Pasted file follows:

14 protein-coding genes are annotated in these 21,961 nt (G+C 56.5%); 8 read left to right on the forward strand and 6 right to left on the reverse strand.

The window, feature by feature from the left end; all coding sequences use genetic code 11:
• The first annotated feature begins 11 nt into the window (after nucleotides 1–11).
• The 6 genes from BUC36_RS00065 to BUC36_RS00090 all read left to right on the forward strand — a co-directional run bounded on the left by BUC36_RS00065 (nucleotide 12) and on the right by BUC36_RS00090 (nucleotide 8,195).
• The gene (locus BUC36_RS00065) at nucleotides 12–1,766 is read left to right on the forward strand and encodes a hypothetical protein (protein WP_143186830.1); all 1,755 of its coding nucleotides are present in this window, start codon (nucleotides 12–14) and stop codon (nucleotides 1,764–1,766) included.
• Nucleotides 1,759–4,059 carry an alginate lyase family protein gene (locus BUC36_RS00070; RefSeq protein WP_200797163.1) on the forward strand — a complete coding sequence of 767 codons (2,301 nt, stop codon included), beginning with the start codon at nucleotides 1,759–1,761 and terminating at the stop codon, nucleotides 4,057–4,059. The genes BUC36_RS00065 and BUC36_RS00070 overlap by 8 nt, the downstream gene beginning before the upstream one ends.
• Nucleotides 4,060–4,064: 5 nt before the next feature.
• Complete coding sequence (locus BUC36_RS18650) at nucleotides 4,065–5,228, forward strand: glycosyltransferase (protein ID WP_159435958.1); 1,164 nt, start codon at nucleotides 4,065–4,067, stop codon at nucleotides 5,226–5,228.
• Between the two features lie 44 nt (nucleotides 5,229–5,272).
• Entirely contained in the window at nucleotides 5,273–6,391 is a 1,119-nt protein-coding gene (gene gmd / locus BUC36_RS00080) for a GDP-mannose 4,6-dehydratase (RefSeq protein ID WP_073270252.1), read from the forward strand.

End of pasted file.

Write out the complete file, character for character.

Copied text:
14 protein-coding genes are annotated in these 21,961 nt (G+C 56.5%); 8 read left to right on the forward strand and 6 right to left on the reverse strand.

The window, feature by feature from the left end; all coding sequences use genetic code 11:
• The first annotated feature begins 11 nt into the window (after nucleotides 1–11).
• The 6 genes from BUC36_RS00065 to BUC36_RS00090 all read left to right on the forward strand — a co-directional run bounded on the left by BUC36_RS00065 (nucleotide 12) and on the right by BUC36_RS00090 (nucleotide 8,195).
• The gene (locus BUC36_RS00065) at nucleotides 12–1,766 is read left to right on the forward strand and encodes a hypothetical protein (protein WP_143186830.1); all 1,755 of its coding nucleotides are present in this window, start codon (nucleotides 12–14) and stop codon (nucleotides 1,764–1,766) included.
• Nucleotides 1,759–4,059 carry an alginate lyase family protein gene (locus BUC36_RS00070; RefSeq protein WP_200797163.1) on the forward strand — a complete coding sequence of 767 codons (2,301 nt, stop codon included), beginning with the start codon at nucleotides 1,759–1,761 and terminating at the stop codon, nucleotides 4,057–4,059. The genes BUC36_RS00065 and BUC36_RS00070 overlap by 8 nt, the downstream gene beginning before the upstream one ends.
• Nucleotides 4,060–4,064: 5 nt before the next feature.
• Complete coding sequence (locus BUC36_RS18650) at nucleotides 4,065–5,228, forward strand: glycosyltransferase (protein ID WP_159435958.1); 1,164 nt, start codon at nucleotides 4,065–4,067, stop codon at nucleotides 5,226–5,228.
• Between the two features lie 44 nt (nucleotides 5,229–5,272).
• Entirely contained in the window at nucleotides 5,273–6,391 is a 1,119-nt protein-coding gene (gene gmd / locus BUC36_RS00080) for a GDP-mannose 4,6-dehydratase (RefSeq protein ID WP_073270252.1), read from the forward strand.